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Dick Mantia, 82, Co-Founded Pioneering St. Louis Union-Management Pact in 1970s

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In 1972, union construction work in St. Louis was in turmoil, with the industry facing hundreds of restrictive labor work rules, frequent disputes among craft trades and disrupted projects.

Mantia
ENR reported that "after just 12 days into construction of an Anheuser-Busch modernization project, a jurisdictional dispute erupted despite a nonstrike agreement among all unions. Work stalled for five months." Richard Mantia, then executive secretary-treasurer of the St. Louis Building Trades Council, and Alfred J. Fleischer, managing partner in a local contractor, realized the need for a new labor-management approach.

Mantia, a key architect of a regional union-contractor pact then unprecedented in the U.S., died in St. Louis on June 4 at 82. The cause was leukemia, says the St. Louis Post-Dispatch.

Mantia, a former union asbestos worker, and Fleischer formed PRIDE, short for “Productivity and Responsibility Increase Development and Employment.” Members also included groups representing owners, engineers and architects.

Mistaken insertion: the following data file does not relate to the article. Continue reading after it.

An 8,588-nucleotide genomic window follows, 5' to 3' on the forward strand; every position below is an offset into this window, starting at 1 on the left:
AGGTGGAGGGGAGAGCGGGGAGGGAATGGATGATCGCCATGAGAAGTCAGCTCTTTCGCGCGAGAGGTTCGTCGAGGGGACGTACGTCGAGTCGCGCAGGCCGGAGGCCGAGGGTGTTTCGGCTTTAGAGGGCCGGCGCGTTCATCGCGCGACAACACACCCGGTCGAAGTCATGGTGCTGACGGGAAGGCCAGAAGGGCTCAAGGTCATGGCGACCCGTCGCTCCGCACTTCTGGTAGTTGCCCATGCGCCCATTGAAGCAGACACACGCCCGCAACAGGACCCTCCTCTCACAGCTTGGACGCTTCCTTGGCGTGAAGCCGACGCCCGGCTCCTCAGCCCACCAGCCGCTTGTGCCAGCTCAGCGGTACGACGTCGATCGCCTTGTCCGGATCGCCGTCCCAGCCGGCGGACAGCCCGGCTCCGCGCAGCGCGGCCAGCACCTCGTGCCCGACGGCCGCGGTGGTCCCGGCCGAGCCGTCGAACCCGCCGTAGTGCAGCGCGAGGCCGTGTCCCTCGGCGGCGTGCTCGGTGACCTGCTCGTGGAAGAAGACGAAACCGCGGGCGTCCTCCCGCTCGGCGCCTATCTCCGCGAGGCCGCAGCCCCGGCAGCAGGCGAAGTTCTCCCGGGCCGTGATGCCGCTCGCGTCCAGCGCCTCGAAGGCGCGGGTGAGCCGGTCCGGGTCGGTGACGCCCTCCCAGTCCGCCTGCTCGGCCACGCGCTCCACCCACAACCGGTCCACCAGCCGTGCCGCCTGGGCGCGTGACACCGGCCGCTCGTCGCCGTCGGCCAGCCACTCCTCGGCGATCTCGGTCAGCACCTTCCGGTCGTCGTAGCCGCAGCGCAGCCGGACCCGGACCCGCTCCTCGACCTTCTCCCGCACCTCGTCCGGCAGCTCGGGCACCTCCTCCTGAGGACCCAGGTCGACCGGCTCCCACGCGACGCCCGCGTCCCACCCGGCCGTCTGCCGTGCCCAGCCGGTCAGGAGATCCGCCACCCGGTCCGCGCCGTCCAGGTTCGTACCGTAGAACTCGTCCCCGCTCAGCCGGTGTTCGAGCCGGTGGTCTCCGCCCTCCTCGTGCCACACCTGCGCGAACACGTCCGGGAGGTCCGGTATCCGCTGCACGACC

"Dick Mantia was one of the most, well respected labor leaders of his time," says David Zimmermann, a PRIDE board member and president of Local 36 of the Sheet Metal Workers International Association. "He knew how to listen to people and facilitate a resolve for
their problems.

PRIDE gained national attention in the industry and beyond. ENR cited Mantia for his efforts in 1975 and in 1977, as did the U.S. Labor Dept. in 1982. The effort spawned creation of similar labor-management groups in cities such as Cincinnati and Indianapolis.

Fleischer died in 2004.

Mantia was PRIDE co-chairman until 1992 and, later, an adviser and emeritus board member.

“What early meetings between Al Fleischer and Dick Mantia may have lacked in etiquette ... was made up for in integrity and forthrightness aimed at holding everyone responsible for increasing industry productivity,” said ENR in a 1997 editorial. "At that time, future development in St. Louis hinged on the industry's willingness to change in ways that would restore productivity, cost efficiency and employment stability. Truly, the signing was a challenge to the status quo."

Even so, PRIDE was unable to prevent a two-month-long strike by 300 concrete drivers in St. Louis in 2000, and it played a role in a locally controversial move to offer the strikers a $500 bonus to return to work.

Officials also told ENR that PRIDE could not prevent area work, particularly in heavy-highway, from going to nonunlon contractors.

“PRIDE had no tangible power, but Mantia and Fleischer made certain peer pressure from the organization convinced unions and management to resolve differences peacefully and away from the jobsite,” Douglas R. Martin, executive vice president of the National Electrical Contractors Association in St. Louis told ENR. “Mantia somehow managed to inspire trust and calm from both [sides], particularly during periods of conflict.”



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